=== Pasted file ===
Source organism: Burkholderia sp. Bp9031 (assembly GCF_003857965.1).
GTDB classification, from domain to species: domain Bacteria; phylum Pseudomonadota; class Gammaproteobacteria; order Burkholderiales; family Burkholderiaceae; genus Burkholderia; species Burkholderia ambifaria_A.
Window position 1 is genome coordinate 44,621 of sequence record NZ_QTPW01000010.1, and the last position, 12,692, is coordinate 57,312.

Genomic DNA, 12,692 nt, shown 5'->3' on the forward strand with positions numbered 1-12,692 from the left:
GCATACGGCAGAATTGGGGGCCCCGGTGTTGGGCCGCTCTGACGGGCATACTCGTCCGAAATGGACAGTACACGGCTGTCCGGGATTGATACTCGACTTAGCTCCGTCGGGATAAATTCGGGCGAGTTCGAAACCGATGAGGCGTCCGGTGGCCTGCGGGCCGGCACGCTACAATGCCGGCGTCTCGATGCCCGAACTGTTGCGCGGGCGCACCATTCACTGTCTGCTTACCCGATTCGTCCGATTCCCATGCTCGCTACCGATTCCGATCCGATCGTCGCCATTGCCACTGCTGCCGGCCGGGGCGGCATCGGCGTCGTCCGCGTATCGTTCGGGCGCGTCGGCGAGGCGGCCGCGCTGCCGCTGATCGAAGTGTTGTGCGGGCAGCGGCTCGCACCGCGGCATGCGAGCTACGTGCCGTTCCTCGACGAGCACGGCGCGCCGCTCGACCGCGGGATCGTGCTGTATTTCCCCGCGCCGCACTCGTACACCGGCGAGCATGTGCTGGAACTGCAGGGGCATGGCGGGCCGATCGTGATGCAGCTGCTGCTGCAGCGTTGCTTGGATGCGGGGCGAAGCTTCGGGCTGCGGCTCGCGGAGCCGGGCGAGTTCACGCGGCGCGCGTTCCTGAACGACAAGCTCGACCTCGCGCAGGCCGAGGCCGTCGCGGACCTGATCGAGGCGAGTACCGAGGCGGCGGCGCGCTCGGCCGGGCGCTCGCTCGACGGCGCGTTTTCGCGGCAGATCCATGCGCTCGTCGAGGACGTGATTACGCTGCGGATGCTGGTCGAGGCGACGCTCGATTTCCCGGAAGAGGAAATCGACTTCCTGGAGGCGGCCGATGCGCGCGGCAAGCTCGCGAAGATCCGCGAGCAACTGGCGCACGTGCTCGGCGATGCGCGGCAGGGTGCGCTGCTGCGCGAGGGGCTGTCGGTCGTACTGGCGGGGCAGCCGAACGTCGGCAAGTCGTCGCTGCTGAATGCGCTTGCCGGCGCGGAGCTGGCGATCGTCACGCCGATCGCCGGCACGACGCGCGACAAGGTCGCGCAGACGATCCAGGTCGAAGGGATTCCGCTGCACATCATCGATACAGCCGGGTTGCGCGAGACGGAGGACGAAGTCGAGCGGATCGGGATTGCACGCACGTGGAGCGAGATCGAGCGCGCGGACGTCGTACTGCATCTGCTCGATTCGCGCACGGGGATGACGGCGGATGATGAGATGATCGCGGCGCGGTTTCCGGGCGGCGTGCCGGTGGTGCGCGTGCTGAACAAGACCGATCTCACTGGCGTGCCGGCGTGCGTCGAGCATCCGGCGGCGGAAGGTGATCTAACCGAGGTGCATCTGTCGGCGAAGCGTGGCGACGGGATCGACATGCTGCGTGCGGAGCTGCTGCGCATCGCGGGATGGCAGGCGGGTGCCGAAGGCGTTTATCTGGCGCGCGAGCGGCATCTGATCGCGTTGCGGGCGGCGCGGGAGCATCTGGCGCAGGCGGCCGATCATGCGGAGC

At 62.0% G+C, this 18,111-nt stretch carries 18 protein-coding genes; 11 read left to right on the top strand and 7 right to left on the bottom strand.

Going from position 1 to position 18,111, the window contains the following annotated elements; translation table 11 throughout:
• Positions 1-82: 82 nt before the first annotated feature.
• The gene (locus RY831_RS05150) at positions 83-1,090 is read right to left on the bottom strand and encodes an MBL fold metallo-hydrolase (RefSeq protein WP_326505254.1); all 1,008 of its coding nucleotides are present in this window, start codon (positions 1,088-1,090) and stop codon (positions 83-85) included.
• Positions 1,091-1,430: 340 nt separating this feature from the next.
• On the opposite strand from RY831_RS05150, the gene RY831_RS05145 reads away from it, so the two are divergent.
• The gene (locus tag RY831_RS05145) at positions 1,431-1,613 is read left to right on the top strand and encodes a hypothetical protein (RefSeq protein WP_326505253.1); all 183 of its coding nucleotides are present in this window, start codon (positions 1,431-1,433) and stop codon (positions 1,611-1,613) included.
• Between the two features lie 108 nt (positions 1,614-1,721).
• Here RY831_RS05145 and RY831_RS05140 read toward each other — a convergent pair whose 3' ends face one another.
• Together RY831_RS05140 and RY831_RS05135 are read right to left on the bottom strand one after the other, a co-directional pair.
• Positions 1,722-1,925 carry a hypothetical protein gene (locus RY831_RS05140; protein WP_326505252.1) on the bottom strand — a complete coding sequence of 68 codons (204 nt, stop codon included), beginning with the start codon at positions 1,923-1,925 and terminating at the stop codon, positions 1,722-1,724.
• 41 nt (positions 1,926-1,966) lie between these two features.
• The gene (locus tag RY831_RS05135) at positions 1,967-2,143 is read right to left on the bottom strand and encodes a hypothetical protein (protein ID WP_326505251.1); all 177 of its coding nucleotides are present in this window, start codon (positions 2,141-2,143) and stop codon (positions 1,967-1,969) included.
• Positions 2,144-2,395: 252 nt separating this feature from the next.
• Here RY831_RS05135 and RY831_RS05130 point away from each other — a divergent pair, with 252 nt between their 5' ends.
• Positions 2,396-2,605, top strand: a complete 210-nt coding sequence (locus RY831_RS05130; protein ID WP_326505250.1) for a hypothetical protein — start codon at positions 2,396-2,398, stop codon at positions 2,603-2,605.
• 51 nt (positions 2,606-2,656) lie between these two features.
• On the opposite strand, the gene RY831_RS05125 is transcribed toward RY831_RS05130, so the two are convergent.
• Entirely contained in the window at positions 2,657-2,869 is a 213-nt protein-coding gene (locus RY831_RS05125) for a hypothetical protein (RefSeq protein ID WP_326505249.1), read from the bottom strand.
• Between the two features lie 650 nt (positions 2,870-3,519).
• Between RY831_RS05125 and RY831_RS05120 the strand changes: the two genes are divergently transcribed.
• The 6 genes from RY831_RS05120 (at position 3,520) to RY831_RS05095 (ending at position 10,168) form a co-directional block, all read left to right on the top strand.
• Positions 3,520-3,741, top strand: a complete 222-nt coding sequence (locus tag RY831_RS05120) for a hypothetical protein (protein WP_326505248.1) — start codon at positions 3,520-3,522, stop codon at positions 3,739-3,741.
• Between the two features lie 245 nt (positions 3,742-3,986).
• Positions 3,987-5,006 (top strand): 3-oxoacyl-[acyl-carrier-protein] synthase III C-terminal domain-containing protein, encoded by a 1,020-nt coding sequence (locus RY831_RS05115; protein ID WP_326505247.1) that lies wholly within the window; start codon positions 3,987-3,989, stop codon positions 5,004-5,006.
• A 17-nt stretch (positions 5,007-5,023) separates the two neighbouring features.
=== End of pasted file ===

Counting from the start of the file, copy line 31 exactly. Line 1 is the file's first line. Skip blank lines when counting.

• A 17-nt stretch (positions 5,007-5,023) separates the two neighbouring features.